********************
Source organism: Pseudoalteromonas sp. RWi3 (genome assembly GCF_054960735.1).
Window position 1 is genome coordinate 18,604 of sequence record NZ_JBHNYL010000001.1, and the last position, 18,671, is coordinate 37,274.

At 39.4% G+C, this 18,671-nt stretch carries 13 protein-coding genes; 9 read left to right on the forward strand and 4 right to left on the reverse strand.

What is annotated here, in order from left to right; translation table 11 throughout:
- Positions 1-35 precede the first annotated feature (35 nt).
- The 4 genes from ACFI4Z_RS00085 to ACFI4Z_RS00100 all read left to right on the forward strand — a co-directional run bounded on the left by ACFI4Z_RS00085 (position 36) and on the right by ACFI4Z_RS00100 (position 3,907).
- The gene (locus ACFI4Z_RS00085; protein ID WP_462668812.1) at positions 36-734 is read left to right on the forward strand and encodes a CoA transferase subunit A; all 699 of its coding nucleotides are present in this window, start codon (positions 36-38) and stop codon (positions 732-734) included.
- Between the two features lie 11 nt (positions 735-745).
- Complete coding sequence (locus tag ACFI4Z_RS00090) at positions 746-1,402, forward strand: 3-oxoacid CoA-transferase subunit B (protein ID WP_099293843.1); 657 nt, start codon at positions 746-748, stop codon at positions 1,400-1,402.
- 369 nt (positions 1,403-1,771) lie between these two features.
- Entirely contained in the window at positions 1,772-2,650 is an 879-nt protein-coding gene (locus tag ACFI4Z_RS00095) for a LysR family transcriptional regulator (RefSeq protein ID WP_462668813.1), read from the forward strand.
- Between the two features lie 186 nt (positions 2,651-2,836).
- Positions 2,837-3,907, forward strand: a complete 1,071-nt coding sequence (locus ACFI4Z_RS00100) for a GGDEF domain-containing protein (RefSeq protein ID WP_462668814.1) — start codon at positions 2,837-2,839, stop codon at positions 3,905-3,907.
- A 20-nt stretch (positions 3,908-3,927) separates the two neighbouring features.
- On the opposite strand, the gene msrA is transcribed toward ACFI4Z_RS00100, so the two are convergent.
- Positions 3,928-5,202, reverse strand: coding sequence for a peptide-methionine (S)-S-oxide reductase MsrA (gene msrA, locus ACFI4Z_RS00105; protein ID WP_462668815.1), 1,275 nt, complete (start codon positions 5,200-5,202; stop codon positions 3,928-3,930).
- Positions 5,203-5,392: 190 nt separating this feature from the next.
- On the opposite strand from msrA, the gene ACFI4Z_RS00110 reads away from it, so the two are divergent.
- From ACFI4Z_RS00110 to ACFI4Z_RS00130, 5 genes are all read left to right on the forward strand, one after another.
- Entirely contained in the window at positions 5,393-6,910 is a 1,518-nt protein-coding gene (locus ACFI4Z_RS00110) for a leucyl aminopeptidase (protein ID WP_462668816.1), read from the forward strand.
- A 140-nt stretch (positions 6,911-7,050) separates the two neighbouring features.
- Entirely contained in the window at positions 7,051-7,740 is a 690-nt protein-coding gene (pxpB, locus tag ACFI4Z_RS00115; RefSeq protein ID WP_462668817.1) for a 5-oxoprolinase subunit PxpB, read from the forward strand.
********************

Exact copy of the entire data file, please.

Source organism: Pseudoalteromonas sp. RWi3 (genome assembly GCF_054960735.1).
Window position 1 is genome coordinate 18,604 of sequence record NZ_JBHNYL010000001.1, and the last position, 18,671, is coordinate 37,274.

At 39.4% G+C, this 18,671-nt stretch carries 13 protein-coding genes; 9 read left to right on the forward strand and 4 right to left on the reverse strand.

What is annotated here, in order from left to right; translation table 11 throughout:
- Positions 1-35 precede the first annotated feature (35 nt).
- The 4 genes from ACFI4Z_RS00085 to ACFI4Z_RS00100 all read left to right on the forward strand — a co-directional run bounded on the left by ACFI4Z_RS00085 (position 36) and on the right by ACFI4Z_RS00100 (position 3,907).
- The gene (locus ACFI4Z_RS00085; protein ID WP_462668812.1) at positions 36-734 is read left to right on the forward strand and encodes a CoA transferase subunit A; all 699 of its coding nucleotides are present in this window, start codon (positions 36-38) and stop codon (positions 732-734) included.
- Between the two features lie 11 nt (positions 735-745).
- Complete coding sequence (locus tag ACFI4Z_RS00090) at positions 746-1,402, forward strand: 3-oxoacid CoA-transferase subunit B (protein ID WP_099293843.1); 657 nt, start codon at positions 746-748, stop codon at positions 1,400-1,402.
- 369 nt (positions 1,403-1,771) lie between these two features.
- Entirely contained in the window at positions 1,772-2,650 is an 879-nt protein-coding gene (locus tag ACFI4Z_RS00095) for a LysR family transcriptional regulator (RefSeq protein ID WP_462668813.1), read from the forward strand.
- Between the two features lie 186 nt (positions 2,651-2,836).
- Positions 2,837-3,907, forward strand: a complete 1,071-nt coding sequence (locus ACFI4Z_RS00100) for a GGDEF domain-containing protein (RefSeq protein ID WP_462668814.1) — start codon at positions 2,837-2,839, stop codon at positions 3,905-3,907.
- A 20-nt stretch (positions 3,908-3,927) separates the two neighbouring features.
- On the opposite strand, the gene msrA is transcribed toward ACFI4Z_RS00100, so the two are convergent.
- Positions 3,928-5,202, reverse strand: coding sequence for a peptide-methionine (S)-S-oxide reductase MsrA (gene msrA, locus ACFI4Z_RS00105; protein ID WP_462668815.1), 1,275 nt, complete (start codon positions 5,200-5,202; stop codon positions 3,928-3,930).
- Positions 5,203-5,392: 190 nt separating this feature from the next.
- On the opposite strand from msrA, the gene ACFI4Z_RS00110 reads away from it, so the two are divergent.
- From ACFI4Z_RS00110 to ACFI4Z_RS00130, 5 genes are all read left to right on the forward strand, one after another.
- Entirely contained in the window at positions 5,393-6,910 is a 1,518-nt protein-coding gene (locus ACFI4Z_RS00110) for a leucyl aminopeptidase (protein ID WP_462668816.1), read from the forward strand.
- A 140-nt stretch (positions 6,911-7,050) separates the two neighbouring features.
- Entirely contained in the window at positions 7,051-7,740 is a 690-nt protein-coding gene (pxpB, locus tag ACFI4Z_RS00115; RefSeq protein ID WP_462668817.1) for a 5-oxoprolinase subunit PxpB, read from the forward strand.